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J Mol Biol. 2019 Jul 26;431(16):2957-2969. doi: 10.1016/j.jmb.2019.05.016. Epub 2019 May 17.

The Structure of Dental Plaque Microbial Communities in the Transition from Health to Dental Caries and Periodontal Disease.

Author information

1
Department of Biological Sciences, University at Albany, State University of New York, Albany, NY 12210, USA. Electronic address: avalm@albany.edu.

Abstract

The human oral cavity harbors diverse communities of microbes that live as biofilms: highly ordered, surface-associated assemblages of microbes embedded in an extracellular matrix. Oral microbial communities contribute to human health by fine-tuning immune responses and reducing dietary nitrate. Dental caries and periodontal disease are together the most prevalent microbially mediated human diseases worldwide. Both of these oral diseases are known to be caused not by the introduction of exogenous pathogens to the oral environment, but rather by a homeostasis breakdown that leads to changes in the structure of the microbial communities present in states of health. Both dental caries and periodontal disease are mediated by synergistic interactions within communities, and both diseases are further driven by specific host inputs: diet and behavior in the case of dental caries and immune system interactions in the case of periodontal disease. Changes in community structure (taxonomic identity and abundance) are well documented during the transition from health to disease. In this review, changes in biofilm physical structure during the transition from oral health to disease and the concomitant relationship between structure and community function will be emphasized.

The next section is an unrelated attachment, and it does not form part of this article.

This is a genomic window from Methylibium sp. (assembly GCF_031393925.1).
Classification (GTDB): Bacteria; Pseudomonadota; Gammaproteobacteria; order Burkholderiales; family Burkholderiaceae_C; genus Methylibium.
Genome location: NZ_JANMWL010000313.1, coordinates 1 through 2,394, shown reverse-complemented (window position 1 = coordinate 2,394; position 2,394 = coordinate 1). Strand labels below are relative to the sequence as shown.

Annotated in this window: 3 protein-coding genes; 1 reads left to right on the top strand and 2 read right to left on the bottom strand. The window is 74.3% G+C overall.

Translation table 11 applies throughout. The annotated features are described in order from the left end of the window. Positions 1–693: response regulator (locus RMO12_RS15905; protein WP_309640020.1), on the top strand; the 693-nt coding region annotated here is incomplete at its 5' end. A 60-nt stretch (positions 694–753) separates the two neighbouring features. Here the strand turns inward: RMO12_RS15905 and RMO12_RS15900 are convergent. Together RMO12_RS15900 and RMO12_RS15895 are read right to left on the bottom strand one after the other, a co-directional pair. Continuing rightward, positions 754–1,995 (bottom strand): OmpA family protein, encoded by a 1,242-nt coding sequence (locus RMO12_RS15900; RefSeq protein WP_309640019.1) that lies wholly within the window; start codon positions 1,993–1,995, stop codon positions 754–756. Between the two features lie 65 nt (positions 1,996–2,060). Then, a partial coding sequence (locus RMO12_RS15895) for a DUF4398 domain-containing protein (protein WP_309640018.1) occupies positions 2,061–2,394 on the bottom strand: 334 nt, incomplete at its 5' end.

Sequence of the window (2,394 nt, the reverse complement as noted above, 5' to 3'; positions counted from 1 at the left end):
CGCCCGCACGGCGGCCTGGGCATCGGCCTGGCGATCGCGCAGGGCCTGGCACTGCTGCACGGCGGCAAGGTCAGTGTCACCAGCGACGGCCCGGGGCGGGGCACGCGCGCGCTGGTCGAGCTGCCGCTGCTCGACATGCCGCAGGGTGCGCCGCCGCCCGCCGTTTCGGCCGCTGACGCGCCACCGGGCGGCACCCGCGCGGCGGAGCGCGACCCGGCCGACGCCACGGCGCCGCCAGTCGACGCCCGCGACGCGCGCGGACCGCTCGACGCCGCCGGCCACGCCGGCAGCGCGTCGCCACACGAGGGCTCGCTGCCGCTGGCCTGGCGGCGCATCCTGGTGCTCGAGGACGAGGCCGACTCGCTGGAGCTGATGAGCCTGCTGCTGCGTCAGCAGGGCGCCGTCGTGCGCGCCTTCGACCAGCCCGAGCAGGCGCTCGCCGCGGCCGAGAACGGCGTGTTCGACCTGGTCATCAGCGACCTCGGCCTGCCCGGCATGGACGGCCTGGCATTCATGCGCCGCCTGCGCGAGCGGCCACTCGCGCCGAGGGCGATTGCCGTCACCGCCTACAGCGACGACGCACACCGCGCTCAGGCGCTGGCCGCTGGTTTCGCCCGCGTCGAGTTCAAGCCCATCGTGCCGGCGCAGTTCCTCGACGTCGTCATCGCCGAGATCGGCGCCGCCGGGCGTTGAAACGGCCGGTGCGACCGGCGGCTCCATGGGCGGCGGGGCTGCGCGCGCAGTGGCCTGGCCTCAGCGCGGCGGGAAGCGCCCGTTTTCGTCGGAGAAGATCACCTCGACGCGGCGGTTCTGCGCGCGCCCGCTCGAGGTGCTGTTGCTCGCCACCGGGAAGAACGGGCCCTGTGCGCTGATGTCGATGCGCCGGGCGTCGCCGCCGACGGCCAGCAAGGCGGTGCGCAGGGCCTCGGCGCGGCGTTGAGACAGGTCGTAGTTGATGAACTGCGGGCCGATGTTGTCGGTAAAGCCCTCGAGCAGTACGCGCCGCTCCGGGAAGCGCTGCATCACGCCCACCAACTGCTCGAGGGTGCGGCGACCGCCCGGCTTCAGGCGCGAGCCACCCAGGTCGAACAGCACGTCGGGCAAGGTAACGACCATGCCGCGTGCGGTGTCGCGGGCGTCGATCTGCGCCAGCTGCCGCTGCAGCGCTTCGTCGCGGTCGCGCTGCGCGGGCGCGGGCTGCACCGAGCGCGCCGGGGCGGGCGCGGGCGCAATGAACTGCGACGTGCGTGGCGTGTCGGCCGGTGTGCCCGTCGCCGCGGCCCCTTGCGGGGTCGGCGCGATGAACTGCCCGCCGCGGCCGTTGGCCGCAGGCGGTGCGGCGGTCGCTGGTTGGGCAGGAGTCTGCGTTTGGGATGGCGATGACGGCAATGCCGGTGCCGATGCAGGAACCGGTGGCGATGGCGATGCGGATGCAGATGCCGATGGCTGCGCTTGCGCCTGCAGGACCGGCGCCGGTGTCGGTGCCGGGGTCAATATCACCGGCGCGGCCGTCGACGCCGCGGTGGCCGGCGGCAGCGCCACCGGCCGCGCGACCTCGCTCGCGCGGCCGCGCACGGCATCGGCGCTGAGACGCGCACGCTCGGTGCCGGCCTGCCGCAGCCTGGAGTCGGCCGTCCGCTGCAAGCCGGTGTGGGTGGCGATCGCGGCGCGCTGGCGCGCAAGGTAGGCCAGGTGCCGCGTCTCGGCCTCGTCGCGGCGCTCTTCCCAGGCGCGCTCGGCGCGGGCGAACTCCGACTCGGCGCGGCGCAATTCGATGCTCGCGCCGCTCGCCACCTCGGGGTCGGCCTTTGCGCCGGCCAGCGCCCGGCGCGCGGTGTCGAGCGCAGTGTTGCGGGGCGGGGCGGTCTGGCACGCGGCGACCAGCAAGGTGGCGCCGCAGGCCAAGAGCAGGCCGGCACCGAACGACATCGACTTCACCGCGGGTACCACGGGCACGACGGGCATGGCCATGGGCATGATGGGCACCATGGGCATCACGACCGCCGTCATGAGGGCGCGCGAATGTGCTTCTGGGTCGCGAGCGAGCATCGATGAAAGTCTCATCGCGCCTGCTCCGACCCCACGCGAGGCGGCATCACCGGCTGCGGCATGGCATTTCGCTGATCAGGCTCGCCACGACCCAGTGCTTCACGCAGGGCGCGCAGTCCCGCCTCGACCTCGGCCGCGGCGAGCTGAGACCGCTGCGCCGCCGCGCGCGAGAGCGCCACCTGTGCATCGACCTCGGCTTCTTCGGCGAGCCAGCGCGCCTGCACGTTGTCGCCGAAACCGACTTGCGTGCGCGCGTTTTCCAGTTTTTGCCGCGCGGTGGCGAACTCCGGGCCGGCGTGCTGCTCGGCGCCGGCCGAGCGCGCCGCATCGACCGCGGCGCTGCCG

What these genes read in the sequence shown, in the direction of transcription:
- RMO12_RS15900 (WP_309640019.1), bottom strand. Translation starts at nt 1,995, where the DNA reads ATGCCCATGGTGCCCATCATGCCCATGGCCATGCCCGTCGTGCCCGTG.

KEYWORDS:

dental caries; oral microbiome; periodontal disease; plaque structure; subgingival biofilm

PMID:
31103772
PMCID:
PMC6646062
[Available on 2020-07-26]
DOI:
10.1016/j.jmb.2019.05.016

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